THE REFUGEES It would be desirable if communities could be for-
warned and health departments, medical and education- al facilities prepared for the influx of refugees. How- ever, this has not been the pattern established by our government. Most of your experiences will likely be similar to ours. One day, perhaps unexpectedly, an Indochinese child will register at your school or a family come to your facility for care.
The first priority for the health provider is to deter- mine the ethnicity of the refugee. Currently, there are approximately 423,000 Vietnamese, 75,000 ethnic Lao, 65,000 Laotian Hmong and 63,000 Cambodians in America. The families are each sponsored by one of the voluntary agencies charged by the government with re- settlement. The federal government channels resettle- ment monies through the Indochinese Refugee Assist- ance Program (IRAP) to the voluntary agencies for direct dispersion to the families for rent, food and clothing. Additional money is allocated to the states for job training, English language classes, general relief and Medicaid. Financial aid to both the refugees and the helping agencies is being drastically reduced by the present administration.
Prior to admission to the country, the refugees have spent months to years in camps in southeast Asia. It is from these camps that they are screened and selected for transport to the U.S. The U.S. priority at this time is family reunification.
My personal experience with the refugees began in May 1975, while coordinating home care services to the patient population of the Health Care Center. As refugee families became part of our clientele, home visits were extended to them as well. Of course, language barriers were frequent obstacles to good com- munication. In 1975 many refugees spoke at least some English or had friends or relatives w h o could translate. As our population increased we were able to hire our own translators and train them in history taking and selected health education principles. Home visits were invaluable to the refugee families as well as to us. We gained insight into their family relationships and child rearing practices as well as indicating to them our con- cern for their health and adjustment problems.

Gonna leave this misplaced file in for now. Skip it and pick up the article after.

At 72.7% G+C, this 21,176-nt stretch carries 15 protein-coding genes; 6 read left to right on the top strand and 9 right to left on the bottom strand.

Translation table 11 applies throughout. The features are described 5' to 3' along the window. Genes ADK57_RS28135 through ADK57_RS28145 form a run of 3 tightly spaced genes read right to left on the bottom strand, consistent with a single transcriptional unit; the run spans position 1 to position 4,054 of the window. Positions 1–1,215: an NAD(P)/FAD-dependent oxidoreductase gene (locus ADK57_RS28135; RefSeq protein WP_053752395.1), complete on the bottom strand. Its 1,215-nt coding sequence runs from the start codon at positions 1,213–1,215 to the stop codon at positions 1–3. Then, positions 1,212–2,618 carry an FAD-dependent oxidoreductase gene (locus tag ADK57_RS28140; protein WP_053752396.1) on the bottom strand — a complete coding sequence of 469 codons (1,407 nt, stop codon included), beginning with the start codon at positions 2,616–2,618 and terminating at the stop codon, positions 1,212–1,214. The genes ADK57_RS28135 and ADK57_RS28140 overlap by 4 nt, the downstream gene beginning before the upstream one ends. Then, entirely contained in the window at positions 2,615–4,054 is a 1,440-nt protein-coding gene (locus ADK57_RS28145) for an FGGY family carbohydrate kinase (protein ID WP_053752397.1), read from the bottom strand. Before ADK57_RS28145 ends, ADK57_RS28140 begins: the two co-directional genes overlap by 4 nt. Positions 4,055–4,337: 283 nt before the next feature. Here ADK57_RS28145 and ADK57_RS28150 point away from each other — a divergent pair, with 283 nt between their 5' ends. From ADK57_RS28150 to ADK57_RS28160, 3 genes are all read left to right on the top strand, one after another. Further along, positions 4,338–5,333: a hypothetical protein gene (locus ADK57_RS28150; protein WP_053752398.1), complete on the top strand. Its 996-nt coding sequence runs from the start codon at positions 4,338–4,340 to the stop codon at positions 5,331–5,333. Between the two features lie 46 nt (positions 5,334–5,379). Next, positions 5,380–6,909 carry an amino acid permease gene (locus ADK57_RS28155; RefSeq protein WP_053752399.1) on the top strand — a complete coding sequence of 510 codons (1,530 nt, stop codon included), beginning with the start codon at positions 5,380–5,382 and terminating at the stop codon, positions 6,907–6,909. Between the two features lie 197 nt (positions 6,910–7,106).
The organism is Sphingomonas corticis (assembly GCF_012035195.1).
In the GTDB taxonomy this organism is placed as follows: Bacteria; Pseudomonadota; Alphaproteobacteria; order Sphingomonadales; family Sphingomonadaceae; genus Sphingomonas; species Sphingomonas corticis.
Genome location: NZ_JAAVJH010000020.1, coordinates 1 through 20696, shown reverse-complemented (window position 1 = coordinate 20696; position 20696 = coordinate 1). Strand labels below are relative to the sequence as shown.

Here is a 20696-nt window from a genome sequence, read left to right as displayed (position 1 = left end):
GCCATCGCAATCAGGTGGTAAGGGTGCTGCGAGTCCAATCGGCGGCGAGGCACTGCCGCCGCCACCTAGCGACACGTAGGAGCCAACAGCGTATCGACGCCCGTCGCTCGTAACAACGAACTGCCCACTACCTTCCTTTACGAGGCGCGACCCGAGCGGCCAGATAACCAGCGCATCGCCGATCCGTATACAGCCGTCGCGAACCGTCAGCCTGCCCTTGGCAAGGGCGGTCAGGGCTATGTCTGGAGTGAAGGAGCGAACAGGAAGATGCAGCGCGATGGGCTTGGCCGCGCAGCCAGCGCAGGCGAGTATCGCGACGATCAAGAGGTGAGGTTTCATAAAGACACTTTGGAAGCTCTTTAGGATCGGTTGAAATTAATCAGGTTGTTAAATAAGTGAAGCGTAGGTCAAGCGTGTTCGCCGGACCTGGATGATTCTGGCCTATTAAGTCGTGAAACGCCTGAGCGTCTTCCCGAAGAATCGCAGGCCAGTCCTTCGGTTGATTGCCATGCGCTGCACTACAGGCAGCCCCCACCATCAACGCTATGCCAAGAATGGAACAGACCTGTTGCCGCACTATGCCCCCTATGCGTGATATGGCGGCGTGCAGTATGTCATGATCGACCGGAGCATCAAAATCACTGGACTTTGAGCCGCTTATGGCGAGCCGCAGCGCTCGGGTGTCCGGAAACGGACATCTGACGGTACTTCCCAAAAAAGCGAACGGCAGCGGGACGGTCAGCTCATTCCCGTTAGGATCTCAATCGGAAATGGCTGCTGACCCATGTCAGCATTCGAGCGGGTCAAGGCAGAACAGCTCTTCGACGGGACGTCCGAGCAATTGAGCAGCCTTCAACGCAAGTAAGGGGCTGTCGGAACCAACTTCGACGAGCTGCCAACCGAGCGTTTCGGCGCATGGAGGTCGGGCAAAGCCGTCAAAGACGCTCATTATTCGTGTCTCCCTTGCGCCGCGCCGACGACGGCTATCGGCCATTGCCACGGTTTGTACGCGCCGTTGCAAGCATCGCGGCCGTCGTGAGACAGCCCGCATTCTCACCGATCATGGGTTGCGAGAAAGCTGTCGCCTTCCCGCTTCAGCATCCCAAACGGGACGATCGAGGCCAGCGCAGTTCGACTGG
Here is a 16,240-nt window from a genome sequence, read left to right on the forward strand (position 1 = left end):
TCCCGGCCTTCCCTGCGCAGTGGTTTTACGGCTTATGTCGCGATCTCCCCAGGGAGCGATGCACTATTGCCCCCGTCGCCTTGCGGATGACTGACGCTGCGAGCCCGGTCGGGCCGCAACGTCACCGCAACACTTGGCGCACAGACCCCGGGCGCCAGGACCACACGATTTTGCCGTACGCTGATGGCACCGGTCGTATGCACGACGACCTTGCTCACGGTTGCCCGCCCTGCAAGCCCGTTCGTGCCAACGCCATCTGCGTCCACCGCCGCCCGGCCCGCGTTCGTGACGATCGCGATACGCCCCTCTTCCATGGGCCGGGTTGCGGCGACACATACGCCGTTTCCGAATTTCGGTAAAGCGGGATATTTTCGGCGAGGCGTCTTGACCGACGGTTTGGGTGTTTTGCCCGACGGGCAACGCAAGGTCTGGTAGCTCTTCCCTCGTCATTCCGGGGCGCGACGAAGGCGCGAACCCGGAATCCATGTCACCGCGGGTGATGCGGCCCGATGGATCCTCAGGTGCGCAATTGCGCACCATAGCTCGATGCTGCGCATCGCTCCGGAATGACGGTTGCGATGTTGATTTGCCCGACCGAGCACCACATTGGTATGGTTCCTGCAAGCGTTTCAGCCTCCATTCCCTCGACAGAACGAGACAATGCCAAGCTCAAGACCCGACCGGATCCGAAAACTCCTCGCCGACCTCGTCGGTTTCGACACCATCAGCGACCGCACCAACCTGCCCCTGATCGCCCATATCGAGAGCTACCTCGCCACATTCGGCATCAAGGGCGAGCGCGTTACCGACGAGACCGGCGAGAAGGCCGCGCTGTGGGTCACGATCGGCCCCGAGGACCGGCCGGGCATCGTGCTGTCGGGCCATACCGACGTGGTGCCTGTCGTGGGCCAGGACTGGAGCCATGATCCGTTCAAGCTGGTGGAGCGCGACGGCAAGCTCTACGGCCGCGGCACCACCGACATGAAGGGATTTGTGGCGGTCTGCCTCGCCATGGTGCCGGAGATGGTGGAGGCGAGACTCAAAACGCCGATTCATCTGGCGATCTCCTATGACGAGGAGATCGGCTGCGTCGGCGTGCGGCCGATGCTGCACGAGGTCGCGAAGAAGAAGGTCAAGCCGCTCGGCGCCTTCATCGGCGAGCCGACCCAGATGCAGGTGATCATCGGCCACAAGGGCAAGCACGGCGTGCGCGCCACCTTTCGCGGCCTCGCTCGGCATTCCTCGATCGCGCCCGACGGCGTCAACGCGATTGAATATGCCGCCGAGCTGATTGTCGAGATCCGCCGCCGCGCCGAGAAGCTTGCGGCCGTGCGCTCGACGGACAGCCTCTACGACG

Looking back over six years of home visits I am amazed at the many changes the refugees have made to adapt to our way of life. Many of the early arrivals, particularly the Vietnamese, were highly sophisticated and cultured people, very much in concert with American mores and customs. The Hmong who arrived in I975 appeared to us to be primitive and alien. The Hmong are mountain tribespeople from Laos who were marked for extinction by the invading Vietnamese forces because they had worked directly for the Ameri- can CIA, fighting against the Pathet Lao and building airstrips in the highlands for use by the U.S. aircraft.
The Hmong arriving in San Diego wore their tradi- tional dress and headcoverings. They wore no under- wear and the children urinated on the floors and the adults in the streets. Many dried fly-covered meat on clotheslines in their backyards. Their diet contained liberal doses of garlic and homes smelled of boiling chicken livers, garlic and urine.
Now, six years later, refugee homes have taken on the appearance of typical American homes. Furniture may be sparse but homes tend to be clean and orderly. Fam- ilies who have moved into the middle class have all the accoutrements of middle class American life, sometimes including two cars in the garage.
FEBRUARY 1983 THE JOURNAL OF SCHOOL HEALTH 87
REFUGEE HEALTH PROBLEMS There is significant concern nationwide about the